If that sounds like a song from a Frozen movie you’d be right. This is less like a Pelloton workout and more like a meditation on harmony, with birdsong as background music. When our Yin and Yang energy becomes unbalanced (or as Dr Jim would put it, we are too tightly or too loosely strung), it’s important to LET GO of everything that is holding us back and weighing us down.

Since Great Grandma Ada’s NJ house has just gone on the market, I’ve noticed a change in her – realistically she knows that her “collections” have served their purpose and she doesn’t need the hundreds of dishes, pots, silver and heavy furniture she has accumulated over a lifetime. In fact, she has sent the Steinway Grand piano out to California for the Rocker to enjoy!

But emotionally, she is still coming to terms with this new reality. Who are we without all our stuff?  

When I studied Buddhism at UVA, our class was told to write down words to describe who we are: Woman. Mother. Writer. Wife. Gardener. Chief Cook and Bottle Washer. (I wasn’t a grandmother yet)… but you get the point. How do we define ourselves? Irish. Democrat! Progressive! Feminist! Then our teacher told us to erase all those words, and some people had plenty of descriptors.

We were looking at a blank page.

The point was to empty our minds of all our labels, labels meant to divide us socially and politically, to create havoc and borders and even war. This past week we watched House Democrats try to come up with an Anti-Semitism bill that devolved into an anti-hate bill and lost its legs – criticizing a policy of racism and apartheid is not the same as hating a people for their ethnicity. Or spreading stereotypic garbage for that matter.

Is it possible to become one with the human race? To meditate and find the flow that connects each and every one of us to the earth and other living things. When I look into Ms Bean’s soulful eyes I see unconditional love. When we look into a new baby’s black, blue or green eyes we experience that same tenderness.

For some this is a very hard exercise, to give up everything we think we know about ourselves. We might feel like a ship stuck at sea with no harbor in sight. But for some, it is the very definition of freedom.

The Bride was asking me about Great Grandma Gi the other day. She wanted to know how and why the Flapper came to love Buddhism because she is seriously studying Yoga. Born in 1908, my Mother had a long hard life – she was abused as a young girl, had to relinquish two of her children for a time, and then her sixth and last child, me, after our Year of Living Dangerously. She survived a horrific car accident and buried three husbands. But her strength was a direct result of her suffering.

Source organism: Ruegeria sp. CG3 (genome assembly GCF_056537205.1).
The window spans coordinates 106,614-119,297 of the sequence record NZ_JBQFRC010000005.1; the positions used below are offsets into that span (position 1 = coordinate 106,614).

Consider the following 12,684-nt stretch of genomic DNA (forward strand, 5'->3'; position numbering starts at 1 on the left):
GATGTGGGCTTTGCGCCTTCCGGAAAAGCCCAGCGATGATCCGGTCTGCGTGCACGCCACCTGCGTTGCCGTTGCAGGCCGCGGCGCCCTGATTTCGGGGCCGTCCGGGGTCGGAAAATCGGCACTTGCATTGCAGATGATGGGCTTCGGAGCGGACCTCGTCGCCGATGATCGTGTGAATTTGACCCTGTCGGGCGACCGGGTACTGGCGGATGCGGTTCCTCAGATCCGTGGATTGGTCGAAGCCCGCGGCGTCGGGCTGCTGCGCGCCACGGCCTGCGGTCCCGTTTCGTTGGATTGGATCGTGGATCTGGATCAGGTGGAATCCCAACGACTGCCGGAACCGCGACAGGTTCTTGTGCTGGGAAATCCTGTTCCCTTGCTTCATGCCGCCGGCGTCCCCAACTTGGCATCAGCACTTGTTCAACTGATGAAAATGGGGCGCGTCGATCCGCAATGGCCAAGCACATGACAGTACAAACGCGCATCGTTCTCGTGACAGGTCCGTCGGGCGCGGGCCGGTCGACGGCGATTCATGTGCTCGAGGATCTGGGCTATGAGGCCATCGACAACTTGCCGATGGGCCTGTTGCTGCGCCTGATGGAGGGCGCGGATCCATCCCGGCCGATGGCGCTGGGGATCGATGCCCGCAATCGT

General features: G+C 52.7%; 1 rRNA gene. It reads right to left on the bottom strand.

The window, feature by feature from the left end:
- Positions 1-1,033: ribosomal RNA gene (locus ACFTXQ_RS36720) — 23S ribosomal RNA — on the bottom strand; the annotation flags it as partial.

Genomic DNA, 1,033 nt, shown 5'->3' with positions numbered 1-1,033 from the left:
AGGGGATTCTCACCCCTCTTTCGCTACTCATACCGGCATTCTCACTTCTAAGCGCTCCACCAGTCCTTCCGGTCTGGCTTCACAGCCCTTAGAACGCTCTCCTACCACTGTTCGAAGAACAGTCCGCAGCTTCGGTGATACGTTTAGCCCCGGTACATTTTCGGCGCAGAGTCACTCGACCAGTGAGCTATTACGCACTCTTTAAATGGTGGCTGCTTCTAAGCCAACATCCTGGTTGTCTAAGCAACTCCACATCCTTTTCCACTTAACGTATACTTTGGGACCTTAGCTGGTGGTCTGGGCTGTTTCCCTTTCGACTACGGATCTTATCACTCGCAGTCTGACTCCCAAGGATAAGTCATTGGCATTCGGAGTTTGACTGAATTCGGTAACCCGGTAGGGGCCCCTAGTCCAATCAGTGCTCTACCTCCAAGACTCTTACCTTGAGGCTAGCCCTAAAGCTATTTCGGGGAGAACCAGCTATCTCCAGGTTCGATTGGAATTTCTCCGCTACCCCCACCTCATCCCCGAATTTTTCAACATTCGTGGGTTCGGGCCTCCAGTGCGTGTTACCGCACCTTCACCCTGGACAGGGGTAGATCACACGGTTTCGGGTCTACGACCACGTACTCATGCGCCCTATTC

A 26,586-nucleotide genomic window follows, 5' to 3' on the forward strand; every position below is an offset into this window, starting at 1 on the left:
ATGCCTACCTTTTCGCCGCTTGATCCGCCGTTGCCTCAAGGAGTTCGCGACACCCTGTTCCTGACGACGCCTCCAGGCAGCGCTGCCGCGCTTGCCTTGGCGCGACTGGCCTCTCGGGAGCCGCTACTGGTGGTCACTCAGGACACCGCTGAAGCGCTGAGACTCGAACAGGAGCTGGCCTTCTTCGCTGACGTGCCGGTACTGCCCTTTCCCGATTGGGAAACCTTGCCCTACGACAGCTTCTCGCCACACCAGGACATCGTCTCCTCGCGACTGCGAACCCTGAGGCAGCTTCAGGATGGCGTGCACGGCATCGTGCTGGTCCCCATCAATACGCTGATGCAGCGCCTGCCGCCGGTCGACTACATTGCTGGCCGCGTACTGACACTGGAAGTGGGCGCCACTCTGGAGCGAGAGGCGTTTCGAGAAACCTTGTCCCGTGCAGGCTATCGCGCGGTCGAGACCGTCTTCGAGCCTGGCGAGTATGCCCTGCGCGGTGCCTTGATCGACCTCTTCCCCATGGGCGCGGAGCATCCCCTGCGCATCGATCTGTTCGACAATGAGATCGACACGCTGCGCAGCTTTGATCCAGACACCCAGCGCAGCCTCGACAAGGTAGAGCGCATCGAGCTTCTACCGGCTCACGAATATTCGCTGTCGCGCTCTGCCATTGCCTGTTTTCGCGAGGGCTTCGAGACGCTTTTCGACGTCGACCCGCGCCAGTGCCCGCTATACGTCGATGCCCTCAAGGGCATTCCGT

Gi was not a fabulist or a pollyanna in any way. She worked hard and constantly told me that every person has a story. Studying the interaction of mind and body became her religion in late life; just as integrative medicine, blending Western science with Eastern philosophy, has become accepted by wellness experts in America.

In this Year of the Pig, I will try to meditate, to breathe and to plan on letting go.

“I will practice coming back to the present moment,

Not letting regrets and sorrow drag me back into the past,

Or letting anxieties, fear or craving pull me out”

Thich Nhat Hanh 

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This weekend we had our very first double sleepover. We picked up both Grandkids around lunchtime Saturday and returned them to their grateful parents on Sunday. Bob warned me not to get my hopes up, four year olds may meltdown at bedtime and need to go home in his PJs. I however, would have none of that thinking, we were going to have so much fun, my L’il Pumpkin would forget where he was and sleep like an angel. Which, spoiler alert, they both did!

When we arrived at our townhouse it was cold and drizzly with an Amazon box on the front porch. I’d been collecting beads and jewelry making tools for the Love Bug for awhile now, and had recently found a cute craft box for her. She is very much like my daughter, her Mama; type A, hyper-organized, in love with the Container Store. I knew she’d love her craft box, but I needed something for her brother.

Thank goodness for two day delivery service. I ordered a small tackle box and a bunch of kid-sized real tools for the L’il Pumpkin. I had a plan but forgot to tell Bob about it, luckily he pitched right in – explaining each tool, then trudging up the steps together, they began “fixing” things, including the squeaky daybed he and his sister would be sleeping on that night!

I know – raising gender neutral kids is new to me, though I did help the Pumpkin make a Black Panther necklace!

Then we went out for a trek in Ms Berdelle’s Secret Garden. We searched in the misty rain for Tinkerbell trim – small, delightful pieces of nature to design and  construct a fairy house: pine cones, bark, leaves, dead flowers, berries, stones, snail shells. Anything glorious and small would do. I didn’t dig up moss for a thatched roof because Bob said it’s still living and we’re not arguing anymore over little things like that.